In Life insurance, a “table rating” refers to the premiums charged policyholders who can’t qualify for standard rates. Companies identify their tables in various ways, such as Table A, B, C, or Table 1, 2, 3.
These ratings can be triggered by anything that increases the likelihood of premature death: high blood pressure, cancer, Type II diabetes, obesity, a history of mental illness or such dangerous occupations as piloting private aircraft.
In calculating premiums, companies usually set debits and credits based on the policyholder’s medical history and other factors. For instance, a history of heart disease or cancer would be a debit, while lower ‘bad” cholesterol would mean a credit.
Table premiums increase incrementally, usually 10%, 25%, or 50% above standard rates, depending on the company and the policy.
Because Life insurers use their mortality tables for underwriting purposes, policyholder can’t negotiate their rates. However, most companies will let you apply for lowering a table rate, usually two years after policy issuance. For instance, you might reapply if you were overweight and have maintained a lower weight for a year. What’s more, some policies offer automatic premium reduction once you reach a particular policy anniversary or a specific age.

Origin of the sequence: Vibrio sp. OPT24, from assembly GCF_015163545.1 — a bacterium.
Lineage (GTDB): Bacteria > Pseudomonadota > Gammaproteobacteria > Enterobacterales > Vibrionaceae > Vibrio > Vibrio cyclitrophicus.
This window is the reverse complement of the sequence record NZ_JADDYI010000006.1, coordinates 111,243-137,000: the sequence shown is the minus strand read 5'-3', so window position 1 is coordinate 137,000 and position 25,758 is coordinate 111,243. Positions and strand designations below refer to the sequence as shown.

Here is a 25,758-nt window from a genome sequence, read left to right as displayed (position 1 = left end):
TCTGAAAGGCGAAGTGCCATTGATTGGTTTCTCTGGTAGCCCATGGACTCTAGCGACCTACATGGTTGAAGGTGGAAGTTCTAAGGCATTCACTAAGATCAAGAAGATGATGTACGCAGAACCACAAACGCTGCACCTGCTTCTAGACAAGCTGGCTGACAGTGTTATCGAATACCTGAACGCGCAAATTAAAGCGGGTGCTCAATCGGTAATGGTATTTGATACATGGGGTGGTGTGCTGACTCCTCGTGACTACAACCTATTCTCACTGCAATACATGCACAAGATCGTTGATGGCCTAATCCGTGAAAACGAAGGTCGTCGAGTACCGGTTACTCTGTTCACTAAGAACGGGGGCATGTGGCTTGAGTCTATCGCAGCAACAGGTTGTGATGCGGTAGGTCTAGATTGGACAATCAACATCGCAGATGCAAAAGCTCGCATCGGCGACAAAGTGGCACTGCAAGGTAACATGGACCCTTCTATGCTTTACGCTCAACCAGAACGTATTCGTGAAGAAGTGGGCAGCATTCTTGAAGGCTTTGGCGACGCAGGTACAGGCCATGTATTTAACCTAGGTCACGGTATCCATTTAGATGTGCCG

Each company sets its own standards for table rating (for example, some are less likely than others to hike premiums for policyholders who are mildly obese or contracted Type II diabetes at a later age), which means that it makes sense to shop for lower rates. Because we’re independent agents who represent a number of quality Life insurance companies, we’d be happy to help you find the policy that’s best for you – and your pocketbook.